Anderson defines the ‘new normal’

State of the University

YSU President Cynthia Anderson delivers the State of the University address on Monday in the Chestnut Room of Kilcawley Center. Photo by Chris Cotelesse/The Jambar.

Expecting a decline in enrollment this fall semester, Youngstown State University President Cynthia Anderson made it a point to discuss revenue during her State of the University address on Monday.

A 1 percent decline would equate to a $1 million revenue loss. Complicating YSU’s financial difficulties are a decrease in state funds and $78 million in bonds sold to build and renovate campus property.

The Ohio Board of Regents downgraded YSU’s fiscal rating last year in part because of the $4 million missed by an enrollment decline in the fall of 2011. Another significant drop could further lower YSU’s rating.

“We will have to be a leaner university,” Anderson said after the speech.

She said 100 staff positions left vacant after an early retirement buyout in the summer of 2011 will save the university money. Budget director Neal McNally set aside $1 million in a contingency fund to counter a 1 percent enrollment decline, but Anderson said the administration would still have to raise funds this year.

“I don’t think that there is just one initiative that’s going to counter any shortfall. We will have to make some additional decisions,” she said.

As opportunities in shale exploration open up in the Mahoning Valley, Anderson said some traditional college-aged individuals might find the minimal training a more attractive option than a four-year education.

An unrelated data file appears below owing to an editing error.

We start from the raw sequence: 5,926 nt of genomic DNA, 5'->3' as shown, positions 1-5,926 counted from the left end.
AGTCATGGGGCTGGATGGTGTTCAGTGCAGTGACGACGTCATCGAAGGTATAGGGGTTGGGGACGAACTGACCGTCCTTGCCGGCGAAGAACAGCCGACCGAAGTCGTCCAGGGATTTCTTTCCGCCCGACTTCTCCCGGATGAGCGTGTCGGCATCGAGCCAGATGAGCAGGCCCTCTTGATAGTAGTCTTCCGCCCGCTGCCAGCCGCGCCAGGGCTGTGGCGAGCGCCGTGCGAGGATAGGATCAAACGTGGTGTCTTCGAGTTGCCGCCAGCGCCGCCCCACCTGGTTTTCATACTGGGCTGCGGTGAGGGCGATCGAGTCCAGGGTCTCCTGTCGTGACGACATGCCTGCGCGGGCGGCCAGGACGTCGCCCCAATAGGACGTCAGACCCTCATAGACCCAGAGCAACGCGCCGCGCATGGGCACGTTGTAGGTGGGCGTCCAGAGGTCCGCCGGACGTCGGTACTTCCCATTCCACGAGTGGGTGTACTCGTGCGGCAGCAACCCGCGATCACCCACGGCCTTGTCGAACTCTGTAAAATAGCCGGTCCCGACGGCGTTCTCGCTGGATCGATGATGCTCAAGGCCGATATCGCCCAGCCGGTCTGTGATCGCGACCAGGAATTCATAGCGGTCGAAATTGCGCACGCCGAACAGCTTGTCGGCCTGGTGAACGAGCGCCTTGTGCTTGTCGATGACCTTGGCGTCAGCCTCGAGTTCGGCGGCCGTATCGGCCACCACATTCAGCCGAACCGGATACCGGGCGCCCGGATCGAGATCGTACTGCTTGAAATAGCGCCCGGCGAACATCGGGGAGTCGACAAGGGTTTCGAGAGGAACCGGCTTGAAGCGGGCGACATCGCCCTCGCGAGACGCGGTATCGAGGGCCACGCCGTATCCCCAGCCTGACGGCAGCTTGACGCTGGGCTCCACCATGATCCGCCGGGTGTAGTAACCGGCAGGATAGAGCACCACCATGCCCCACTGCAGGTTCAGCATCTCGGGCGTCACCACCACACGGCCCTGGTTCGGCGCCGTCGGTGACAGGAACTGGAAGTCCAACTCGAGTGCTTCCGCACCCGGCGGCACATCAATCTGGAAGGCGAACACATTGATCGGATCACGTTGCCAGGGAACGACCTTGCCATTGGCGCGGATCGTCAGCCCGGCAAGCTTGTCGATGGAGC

She said that Eastern Gateway Community College’s expanding enrollment coupled with lower high school graduation rates from YSU’s targeted recruitment areas are shrinking the university’s pool of potential students.

YSU’s general fund has increasingly relied on tuition and enrollment in recent years as state funding continues to decline.

For students, it means increases in tuition and fees, but the funding model forces administrators to focus on recruitment and retention to get those dollars.

Anderson said Starfish Retention Solutions — a software designed to bring faculty attention to students facing obstacles to graduation — and more online course offerings would help close the deficit.

She said her administration is working to solve the problems, but added that patience and persistence will be necessary to find appropriate funding.

“That’s the new norm for everyone, not just us,” she said.